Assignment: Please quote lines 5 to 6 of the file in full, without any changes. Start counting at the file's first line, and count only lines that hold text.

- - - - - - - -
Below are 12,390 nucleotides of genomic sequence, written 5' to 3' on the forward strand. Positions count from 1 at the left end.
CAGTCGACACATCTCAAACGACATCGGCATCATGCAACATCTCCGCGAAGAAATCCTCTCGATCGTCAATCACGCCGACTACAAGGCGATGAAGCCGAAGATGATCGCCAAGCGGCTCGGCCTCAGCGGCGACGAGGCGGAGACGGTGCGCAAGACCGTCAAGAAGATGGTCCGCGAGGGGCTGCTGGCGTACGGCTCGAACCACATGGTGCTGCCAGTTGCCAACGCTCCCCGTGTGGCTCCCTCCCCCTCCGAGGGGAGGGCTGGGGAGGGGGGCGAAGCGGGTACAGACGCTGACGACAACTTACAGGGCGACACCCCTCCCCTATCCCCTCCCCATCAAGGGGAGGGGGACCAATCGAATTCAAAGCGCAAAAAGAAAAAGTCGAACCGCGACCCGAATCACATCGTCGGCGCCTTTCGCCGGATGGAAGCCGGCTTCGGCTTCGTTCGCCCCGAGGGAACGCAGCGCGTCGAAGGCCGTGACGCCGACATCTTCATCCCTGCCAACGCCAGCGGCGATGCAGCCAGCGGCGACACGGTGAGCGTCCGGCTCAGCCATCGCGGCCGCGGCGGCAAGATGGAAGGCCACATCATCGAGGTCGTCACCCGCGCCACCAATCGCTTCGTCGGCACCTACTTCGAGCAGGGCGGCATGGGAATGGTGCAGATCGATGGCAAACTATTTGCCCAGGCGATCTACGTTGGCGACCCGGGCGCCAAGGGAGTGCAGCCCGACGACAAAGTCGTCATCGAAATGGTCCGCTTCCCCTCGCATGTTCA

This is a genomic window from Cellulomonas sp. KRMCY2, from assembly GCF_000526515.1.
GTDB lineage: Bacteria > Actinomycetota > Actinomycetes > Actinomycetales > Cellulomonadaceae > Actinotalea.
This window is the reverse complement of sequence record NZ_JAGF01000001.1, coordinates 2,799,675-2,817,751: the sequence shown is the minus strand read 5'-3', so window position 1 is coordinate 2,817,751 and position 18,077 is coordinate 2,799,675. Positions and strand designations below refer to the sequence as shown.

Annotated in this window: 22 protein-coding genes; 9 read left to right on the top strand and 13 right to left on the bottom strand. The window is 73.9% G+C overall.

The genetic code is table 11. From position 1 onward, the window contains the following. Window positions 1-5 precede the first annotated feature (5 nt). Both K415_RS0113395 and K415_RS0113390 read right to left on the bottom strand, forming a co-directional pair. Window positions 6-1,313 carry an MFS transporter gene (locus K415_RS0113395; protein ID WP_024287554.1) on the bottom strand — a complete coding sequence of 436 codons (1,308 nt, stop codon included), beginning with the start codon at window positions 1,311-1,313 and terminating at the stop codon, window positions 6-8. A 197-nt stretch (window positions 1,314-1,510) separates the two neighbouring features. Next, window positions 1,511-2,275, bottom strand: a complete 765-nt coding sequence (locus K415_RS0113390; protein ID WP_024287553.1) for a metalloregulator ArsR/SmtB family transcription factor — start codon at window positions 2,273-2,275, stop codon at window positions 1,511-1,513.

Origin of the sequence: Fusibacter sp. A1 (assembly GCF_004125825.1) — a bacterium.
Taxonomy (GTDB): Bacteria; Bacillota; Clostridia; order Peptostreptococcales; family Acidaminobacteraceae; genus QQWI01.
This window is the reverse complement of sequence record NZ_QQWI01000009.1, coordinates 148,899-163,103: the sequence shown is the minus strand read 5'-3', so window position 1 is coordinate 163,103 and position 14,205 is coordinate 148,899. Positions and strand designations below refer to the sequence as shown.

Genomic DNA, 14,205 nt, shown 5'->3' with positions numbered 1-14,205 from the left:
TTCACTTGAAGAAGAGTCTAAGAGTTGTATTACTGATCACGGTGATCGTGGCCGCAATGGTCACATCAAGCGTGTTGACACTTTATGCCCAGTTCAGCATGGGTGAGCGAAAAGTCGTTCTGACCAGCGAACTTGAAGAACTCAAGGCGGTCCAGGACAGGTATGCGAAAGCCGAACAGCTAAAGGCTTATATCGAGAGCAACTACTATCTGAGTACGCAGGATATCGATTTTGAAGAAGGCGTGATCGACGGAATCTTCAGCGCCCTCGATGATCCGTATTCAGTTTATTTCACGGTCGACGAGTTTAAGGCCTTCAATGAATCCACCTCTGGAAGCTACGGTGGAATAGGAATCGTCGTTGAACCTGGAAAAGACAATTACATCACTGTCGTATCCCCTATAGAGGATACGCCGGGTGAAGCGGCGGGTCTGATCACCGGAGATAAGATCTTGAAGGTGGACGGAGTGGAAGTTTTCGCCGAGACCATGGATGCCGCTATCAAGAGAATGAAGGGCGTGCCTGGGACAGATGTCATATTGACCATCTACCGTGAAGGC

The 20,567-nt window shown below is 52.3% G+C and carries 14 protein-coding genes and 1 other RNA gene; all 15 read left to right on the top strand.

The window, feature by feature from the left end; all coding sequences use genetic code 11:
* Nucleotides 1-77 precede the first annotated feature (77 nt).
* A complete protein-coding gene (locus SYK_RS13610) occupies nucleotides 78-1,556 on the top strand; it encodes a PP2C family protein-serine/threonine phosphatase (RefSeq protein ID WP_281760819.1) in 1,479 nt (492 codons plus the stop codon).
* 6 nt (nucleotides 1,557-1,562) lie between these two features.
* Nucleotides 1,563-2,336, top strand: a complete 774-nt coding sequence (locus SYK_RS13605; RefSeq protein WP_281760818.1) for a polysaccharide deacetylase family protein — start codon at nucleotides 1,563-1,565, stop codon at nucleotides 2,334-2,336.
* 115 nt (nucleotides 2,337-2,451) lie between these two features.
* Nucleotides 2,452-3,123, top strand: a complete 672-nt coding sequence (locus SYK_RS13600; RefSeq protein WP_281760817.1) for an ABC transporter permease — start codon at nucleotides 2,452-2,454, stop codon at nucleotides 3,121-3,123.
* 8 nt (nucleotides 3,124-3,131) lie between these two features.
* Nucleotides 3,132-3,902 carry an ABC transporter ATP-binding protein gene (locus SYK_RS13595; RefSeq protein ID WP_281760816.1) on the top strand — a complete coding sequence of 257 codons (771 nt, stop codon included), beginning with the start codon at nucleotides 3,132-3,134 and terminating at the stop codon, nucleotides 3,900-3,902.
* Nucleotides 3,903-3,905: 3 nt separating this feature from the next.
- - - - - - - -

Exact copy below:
This window is the reverse complement of sequence record NZ_JAGF01000001.1, coordinates 2,799,675-2,817,751: the sequence shown is the minus strand read 5'-3', so window position 1 is coordinate 2,817,751 and position 18,077 is coordinate 2,799,675. Positions and strand designations below refer to the sequence as shown.

Annotated in this window: 22 protein-coding genes; 9 read left to right on the top strand and 13 right to left on the bottom strand. The window is 73.9% G+C overall.